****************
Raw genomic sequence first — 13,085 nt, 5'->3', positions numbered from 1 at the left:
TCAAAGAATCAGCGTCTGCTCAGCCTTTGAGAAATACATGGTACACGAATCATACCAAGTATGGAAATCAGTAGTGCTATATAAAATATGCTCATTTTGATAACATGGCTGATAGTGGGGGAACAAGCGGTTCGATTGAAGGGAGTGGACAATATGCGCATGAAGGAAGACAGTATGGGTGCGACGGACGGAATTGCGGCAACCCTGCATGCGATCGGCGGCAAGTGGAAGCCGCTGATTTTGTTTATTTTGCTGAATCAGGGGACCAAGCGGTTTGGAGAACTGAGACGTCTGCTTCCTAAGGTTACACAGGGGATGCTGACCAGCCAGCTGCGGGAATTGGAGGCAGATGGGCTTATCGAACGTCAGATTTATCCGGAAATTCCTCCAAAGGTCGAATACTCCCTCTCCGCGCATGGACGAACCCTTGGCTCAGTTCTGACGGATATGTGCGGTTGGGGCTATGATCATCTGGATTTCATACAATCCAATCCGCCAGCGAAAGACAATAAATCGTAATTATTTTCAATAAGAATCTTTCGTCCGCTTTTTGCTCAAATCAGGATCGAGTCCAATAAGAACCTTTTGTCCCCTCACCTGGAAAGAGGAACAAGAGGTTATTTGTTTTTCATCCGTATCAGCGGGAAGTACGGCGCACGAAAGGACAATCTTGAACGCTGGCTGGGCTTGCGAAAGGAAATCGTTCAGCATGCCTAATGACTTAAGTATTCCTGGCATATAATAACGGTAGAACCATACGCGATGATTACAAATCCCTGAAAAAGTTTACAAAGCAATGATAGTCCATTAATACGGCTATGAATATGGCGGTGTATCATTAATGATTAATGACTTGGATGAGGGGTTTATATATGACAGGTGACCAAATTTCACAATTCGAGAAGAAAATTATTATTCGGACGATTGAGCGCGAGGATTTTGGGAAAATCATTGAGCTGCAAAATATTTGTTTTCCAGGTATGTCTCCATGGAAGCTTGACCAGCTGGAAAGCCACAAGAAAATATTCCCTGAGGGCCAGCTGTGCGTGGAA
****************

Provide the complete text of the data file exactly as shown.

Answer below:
Raw genomic sequence first — 13,085 nt, 5'->3', positions numbered from 1 at the left:
TCAAAGAATCAGCGTCTGCTCAGCCTTTGAGAAATACATGGTACACGAATCATACCAAGTATGGAAATCAGTAGTGCTATATAAAATATGCTCATTTTGATAACATGGCTGATAGTGGGGGAACAAGCGGTTCGATTGAAGGGAGTGGACAATATGCGCATGAAGGAAGACAGTATGGGTGCGACGGACGGAATTGCGGCAACCCTGCATGCGATCGGCGGCAAGTGGAAGCCGCTGATTTTGTTTATTTTGCTGAATCAGGGGACCAAGCGGTTTGGAGAACTGAGACGTCTGCTTCCTAAGGTTACACAGGGGATGCTGACCAGCCAGCTGCGGGAATTGGAGGCAGATGGGCTTATCGAACGTCAGATTTATCCGGAAATTCCTCCAAAGGTCGAATACTCCCTCTCCGCGCATGGACGAACCCTTGGCTCAGTTCTGACGGATATGTGCGGTTGGGGCTATGATCATCTGGATTTCATACAATCCAATCCGCCAGCGAAAGACAATAAATCGTAATTATTTTCAATAAGAATCTTTCGTCCGCTTTTTGCTCAAATCAGGATCGAGTCCAATAAGAACCTTTTGTCCCCTCACCTGGAAAGAGGAACAAGAGGTTATTTGTTTTTCATCCGTATCAGCGGGAAGTACGGCGCACGAAAGGACAATCTTGAACGCTGGCTGGGCTTGCGAAAGGAAATCGTTCAGCATGCCTAATGACTTAAGTATTCCTGGCATATAATAACGGTAGAACCATACGCGATGATTACAAATCCCTGAAAAAGTTTACAAAGCAATGATAGTCCATTAATACGGCTATGAATATGGCGGTGTATCATTAATGATTAATGACTTGGATGAGGGGTTTATATATGACAGGTGACCAAATTTCACAATTCGAGAAGAAAATTATTATTCGGACGATTGAGCGCGAGGATTTTGGGAAAATCATTGAGCTGCAAAATATTTGTTTTCCAGGTATGTCTCCATGGAAGCTTGACCAGCTGGAAAGCCACAAGAAAATATTCCCTGAGGGCCAGCTGTGCGTGGAA